Hot Weather Tips

Heat is the number one weather-related killer in the United States. On average, excessive heat claims more lives each year than floods, lightning, tornadoes and hurricanes combined. When the body heats too quickly to cool itself safely, or when you lose too much fluid or salt through dehydration or sweating, your body temperature rises and heat-related illness may develop.

Heat Disorder Symptoms
Heat Cramps
  • Painful spasms usually in the muscles of legs and abdomen with heavy sweating.
  • First Aid: Firm pressure on cramping muscles or gentle massage to relieve spasm. Give sips of water. If nausea occurs, discontinue water.
Heat Exhaustion
  • Heavy sweating; weakness; cold, pale, clammy skin; thready pulse; fainting and vomiting but may have normal temperature.
  • First Aid: Get victim out of sun. Once inside, the person should lie down and loosen his or her clothing. Apply cool, wet cloths. Fan or move victim to air conditioned room. Offer sips of water. If nausea occurs, discontinue water. If vomiting continues, seek immediate medical attention.
Heat Stroke (or Sunstroke)
  • High body temperature (106┬░ F or higher), hot dry skin, rapid and strong pulse, possible unconsciousness.
  • First Aid: Heat stroke is a severe medical emergency. Summon emergency medical assistance or get the victim to a hospital immediately. Delay can be fatal. While waiting for emergency assistance, move the victim to a cooler environment reduce body temperature with cold bath or sponging. Use extreme caution. Remove clothing, use fans and air conditioners. If temperature rises again, repeat process. Do NOT give fluids. Persons on salt restrictive diets should consult a physician before increasing their salt intake.
  • Redness and pain. In severe cases swelling of skin, blisters, fever, headaches.
  • First Aid: Ointments for mild cases if blisters appear and do not break. If breaking occurs, apply dry sterile dressing. Serious, extensive cases should be seen by physician.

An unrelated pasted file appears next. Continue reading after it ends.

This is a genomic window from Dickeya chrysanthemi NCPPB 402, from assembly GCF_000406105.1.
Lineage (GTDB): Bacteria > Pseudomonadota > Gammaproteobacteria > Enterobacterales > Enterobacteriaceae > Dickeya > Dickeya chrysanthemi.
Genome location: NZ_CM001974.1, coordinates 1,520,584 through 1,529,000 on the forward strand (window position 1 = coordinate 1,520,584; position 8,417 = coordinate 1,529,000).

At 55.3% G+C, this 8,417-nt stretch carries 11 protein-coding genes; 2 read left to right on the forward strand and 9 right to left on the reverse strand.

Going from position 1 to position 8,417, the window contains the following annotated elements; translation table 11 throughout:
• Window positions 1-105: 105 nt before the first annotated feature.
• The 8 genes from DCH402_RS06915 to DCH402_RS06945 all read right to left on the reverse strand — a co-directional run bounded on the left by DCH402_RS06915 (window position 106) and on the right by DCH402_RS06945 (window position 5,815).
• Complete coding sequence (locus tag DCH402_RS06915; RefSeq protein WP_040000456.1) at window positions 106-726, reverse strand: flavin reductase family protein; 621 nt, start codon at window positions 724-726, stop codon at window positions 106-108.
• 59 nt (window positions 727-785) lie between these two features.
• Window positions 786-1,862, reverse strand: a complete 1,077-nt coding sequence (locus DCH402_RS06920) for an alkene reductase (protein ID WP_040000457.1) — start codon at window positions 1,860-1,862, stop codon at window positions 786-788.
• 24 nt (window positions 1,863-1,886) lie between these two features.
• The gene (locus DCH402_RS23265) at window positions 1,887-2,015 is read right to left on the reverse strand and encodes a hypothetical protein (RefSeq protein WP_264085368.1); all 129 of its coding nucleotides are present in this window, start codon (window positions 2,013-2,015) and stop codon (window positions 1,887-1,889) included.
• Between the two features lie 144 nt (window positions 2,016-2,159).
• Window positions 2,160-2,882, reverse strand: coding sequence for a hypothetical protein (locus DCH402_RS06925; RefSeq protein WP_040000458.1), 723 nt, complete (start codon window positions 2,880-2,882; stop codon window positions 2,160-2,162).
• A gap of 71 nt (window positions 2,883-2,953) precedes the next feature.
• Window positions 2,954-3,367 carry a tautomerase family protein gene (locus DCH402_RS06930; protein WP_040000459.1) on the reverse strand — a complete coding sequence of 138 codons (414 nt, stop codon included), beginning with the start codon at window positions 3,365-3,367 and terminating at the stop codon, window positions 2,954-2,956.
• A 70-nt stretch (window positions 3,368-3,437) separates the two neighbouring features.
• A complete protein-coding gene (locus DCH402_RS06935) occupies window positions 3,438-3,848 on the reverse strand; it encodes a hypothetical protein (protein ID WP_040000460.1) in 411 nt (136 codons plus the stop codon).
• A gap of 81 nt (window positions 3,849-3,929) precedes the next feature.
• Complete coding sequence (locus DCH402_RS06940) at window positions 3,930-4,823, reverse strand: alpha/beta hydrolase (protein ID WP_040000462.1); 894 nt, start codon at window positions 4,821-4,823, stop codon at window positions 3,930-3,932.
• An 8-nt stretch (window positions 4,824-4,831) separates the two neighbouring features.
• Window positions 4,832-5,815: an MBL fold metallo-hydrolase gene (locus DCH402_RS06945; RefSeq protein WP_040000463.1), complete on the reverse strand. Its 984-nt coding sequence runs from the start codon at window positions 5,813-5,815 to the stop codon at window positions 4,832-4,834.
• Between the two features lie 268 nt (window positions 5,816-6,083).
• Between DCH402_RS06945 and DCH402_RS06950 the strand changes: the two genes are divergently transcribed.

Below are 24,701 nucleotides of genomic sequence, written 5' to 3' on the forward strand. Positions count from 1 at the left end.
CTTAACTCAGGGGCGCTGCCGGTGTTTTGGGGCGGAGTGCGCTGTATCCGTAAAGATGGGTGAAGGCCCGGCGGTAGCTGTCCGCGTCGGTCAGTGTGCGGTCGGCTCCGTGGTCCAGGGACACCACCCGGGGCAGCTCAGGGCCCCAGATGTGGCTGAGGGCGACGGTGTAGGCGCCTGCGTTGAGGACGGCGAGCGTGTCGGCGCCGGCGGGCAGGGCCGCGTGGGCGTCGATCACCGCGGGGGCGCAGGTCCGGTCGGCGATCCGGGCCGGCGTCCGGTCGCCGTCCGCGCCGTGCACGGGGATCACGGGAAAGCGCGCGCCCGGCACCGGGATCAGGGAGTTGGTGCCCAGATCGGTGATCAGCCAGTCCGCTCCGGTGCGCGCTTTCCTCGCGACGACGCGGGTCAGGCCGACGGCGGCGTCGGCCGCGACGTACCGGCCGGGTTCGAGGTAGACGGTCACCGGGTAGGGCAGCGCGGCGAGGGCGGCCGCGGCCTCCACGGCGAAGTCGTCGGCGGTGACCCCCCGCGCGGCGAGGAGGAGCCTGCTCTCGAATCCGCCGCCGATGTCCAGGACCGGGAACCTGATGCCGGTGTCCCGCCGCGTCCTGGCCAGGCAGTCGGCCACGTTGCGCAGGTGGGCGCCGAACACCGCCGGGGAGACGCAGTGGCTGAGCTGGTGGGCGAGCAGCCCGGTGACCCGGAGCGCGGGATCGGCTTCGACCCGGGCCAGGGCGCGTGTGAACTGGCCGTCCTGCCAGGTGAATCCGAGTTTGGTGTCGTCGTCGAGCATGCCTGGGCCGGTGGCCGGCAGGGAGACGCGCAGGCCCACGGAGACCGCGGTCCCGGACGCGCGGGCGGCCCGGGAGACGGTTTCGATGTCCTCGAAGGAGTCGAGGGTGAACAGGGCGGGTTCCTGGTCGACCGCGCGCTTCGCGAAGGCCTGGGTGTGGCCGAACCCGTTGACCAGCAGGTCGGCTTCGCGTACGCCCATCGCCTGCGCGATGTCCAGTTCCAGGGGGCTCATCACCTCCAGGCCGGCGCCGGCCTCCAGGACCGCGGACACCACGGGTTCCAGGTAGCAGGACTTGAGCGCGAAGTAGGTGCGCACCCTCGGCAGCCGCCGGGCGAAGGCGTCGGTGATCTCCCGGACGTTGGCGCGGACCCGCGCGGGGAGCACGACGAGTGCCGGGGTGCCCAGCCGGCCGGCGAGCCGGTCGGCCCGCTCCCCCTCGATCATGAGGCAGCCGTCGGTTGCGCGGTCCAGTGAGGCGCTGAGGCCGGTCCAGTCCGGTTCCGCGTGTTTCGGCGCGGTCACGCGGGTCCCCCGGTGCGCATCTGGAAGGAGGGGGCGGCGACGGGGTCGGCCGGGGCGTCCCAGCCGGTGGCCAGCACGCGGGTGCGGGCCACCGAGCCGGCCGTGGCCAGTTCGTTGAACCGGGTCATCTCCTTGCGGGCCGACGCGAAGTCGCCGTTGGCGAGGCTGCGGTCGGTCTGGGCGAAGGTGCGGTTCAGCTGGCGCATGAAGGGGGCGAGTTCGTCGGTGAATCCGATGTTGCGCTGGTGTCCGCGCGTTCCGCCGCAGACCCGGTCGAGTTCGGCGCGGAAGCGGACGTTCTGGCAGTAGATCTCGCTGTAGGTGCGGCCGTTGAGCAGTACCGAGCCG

Children Left in Hot Cars - Hyperthermia
Each year, dozens of children left in parked vehicles die from hyperthermia.

Hyperthermia is an acute condition that occurs when the body absorbs more heat than it can handle. Hyperthermia can occur even on a mild day. Studies have shown that the temperature inside a parked vehicle can rapidly rise to a dangerous level for children, pets and even adults.

Leaving the windows slightly open does not significantly decrease the heating rate. The effects can be more severe on children because their bodies warm at a faster rate than adults.

Child Safety Tips
  • Always lock car doors and trunks--even at home--and keep keys out of children's reach.
  • Always make sure all children have left the car when you reach your destination. Don't leave sleeping infants in the car ever!
  • Make sure your child's safety seat and safety belt buckles aren't too hot before securing your child in a safety restraint system, especially when your car has been parked in the heat.
  • Never leave your child unattended in a vehicle, even with the windows down.
  • Teach children not to play in, on, or around cars.
Adult Heat Wave Safety Tips
  • Do not take salt tablets unless specified by a physician.
  • Don't get too much sun. Sunburn reduces your body's ability to dissipate heat.
  • Dress for summer. Wear lightweight, light-colored clothing to reflect heat and sunlight.
  • Drink plenty of water, non-alcoholic and decaffeinated fluids. Your body needs water to keep cool. Drink plenty of fluids even if you don't feel thirsty. Persons who have epilepsy or heart, kidney or liver disease, are on fluid restrictive diets or have a problem with fluid retention should consult a physician before increasing their consumption of fluids. Do not drink alcoholic beverages and limit caffeinated beverages.
  • During excessive heat periods, spend more time in air-conditioned places. Air conditioning in homes and other buildings markedly reduces danger from the heat. If you cannot afford an air conditioner, go to a library, store or other location with air conditioning for part of the day.
  • Put less fuel on your inner fires. Foods, like meat and other proteins that increase metabolic heat production also increase water loss.
  • Slow down. Reduce, eliminate or reschedule strenuous activities until the coolest time of the day. Children, seniors and anyone with health problems should stay in the coolest available place, not necessarily indoors.